I want equal protection under the law as an American citizen, period. Don't give me more or less protection because I am a Christian or a heterosexual or for any other reason. Don't do it for homosexuals or Asians or cat-lovers or karaoke addicts, either.

Un-American special protection laws actually mean persecution for others. Look at what is now being proposed in Oregon!

"...A legislative plan to "eliminate attitudes" opposing homosexuality is moving forward in Oregon, even though opponents claim it threatens churches and establishes pagan morality as a benchmark for their operations.

Senate Bill 2, already endorsed by the state Senate and favored by Gov. Ted Kulongoski, a Democrat, now heads to the floor of the state House following a 5-1 committee endorsement.

It is expected to be voted on within the next week.

In the House Rules Committee, an amendment was offered that would have provided an exemption for Christian churches and Christian groups in the proposal to grant broad new powers to the homosexual community by designating them as members of a protected minority class.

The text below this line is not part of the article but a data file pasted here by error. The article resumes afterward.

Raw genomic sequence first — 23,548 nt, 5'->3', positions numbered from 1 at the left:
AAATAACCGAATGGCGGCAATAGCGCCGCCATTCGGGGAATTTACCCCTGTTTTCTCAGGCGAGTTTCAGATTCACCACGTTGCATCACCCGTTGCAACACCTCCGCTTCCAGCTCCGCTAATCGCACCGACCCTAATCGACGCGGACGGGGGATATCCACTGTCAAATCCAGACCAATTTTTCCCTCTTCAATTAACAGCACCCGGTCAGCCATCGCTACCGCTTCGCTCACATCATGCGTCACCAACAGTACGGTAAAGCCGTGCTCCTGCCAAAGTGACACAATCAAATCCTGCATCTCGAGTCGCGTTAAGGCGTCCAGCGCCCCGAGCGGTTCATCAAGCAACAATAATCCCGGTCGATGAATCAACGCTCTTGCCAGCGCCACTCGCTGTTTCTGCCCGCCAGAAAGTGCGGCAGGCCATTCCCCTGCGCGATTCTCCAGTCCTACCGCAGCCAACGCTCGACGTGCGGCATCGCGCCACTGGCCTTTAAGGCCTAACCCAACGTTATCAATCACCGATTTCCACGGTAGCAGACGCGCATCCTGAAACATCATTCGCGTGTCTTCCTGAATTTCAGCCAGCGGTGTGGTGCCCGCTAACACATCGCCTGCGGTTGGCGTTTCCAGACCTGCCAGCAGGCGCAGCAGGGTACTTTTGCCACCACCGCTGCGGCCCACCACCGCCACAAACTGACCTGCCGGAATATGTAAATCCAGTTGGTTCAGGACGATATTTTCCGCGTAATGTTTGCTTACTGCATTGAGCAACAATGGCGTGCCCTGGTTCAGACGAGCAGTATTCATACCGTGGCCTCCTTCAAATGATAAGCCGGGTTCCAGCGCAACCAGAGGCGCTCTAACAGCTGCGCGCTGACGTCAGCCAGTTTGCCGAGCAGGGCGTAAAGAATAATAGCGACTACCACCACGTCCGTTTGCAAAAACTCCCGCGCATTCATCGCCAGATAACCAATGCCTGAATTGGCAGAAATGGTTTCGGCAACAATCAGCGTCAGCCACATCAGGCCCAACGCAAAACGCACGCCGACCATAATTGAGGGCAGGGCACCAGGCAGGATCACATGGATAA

However, the amendment was rejected in favor of a plan to continue to allow homosexuals to demand Christian churches hire them when there are job openings – among other issues.

"This is still an intrusion of the state into religious liberty, and makes [Christian organizations] subject to state control," David Crowe, of Restore America, told WND.

"It favors the homosexual community and puts the church in a defensive posture, having to defend itself and its beliefs, policies, doctrines and employment," he said.

The Oregon Family Council had proposed an amendment derived from similar legislative plans in other states where homosexual community members have been granted special rights, but it was rejected.

"This is very objectionable. It reveals that this is an agenda. They couldn't care less about what the people of Oregon think," said Crowe..."

Freedom and liberty and justice for all - threatened by the "progressive" forces for political correctness. We need to stand and fight. As was said of the time of the rise of Hitler...

First They Came (Pastor Martin Niemoller)

When the Nazis came for the communists,
I remained silent;
I was not a communist.

When they locked up the social democrats,
I remained silent;
I was not a social democrat.

When they came for the trade unionists,
I did not speak out;
I was not a trade unionist.

When they came for the Jews,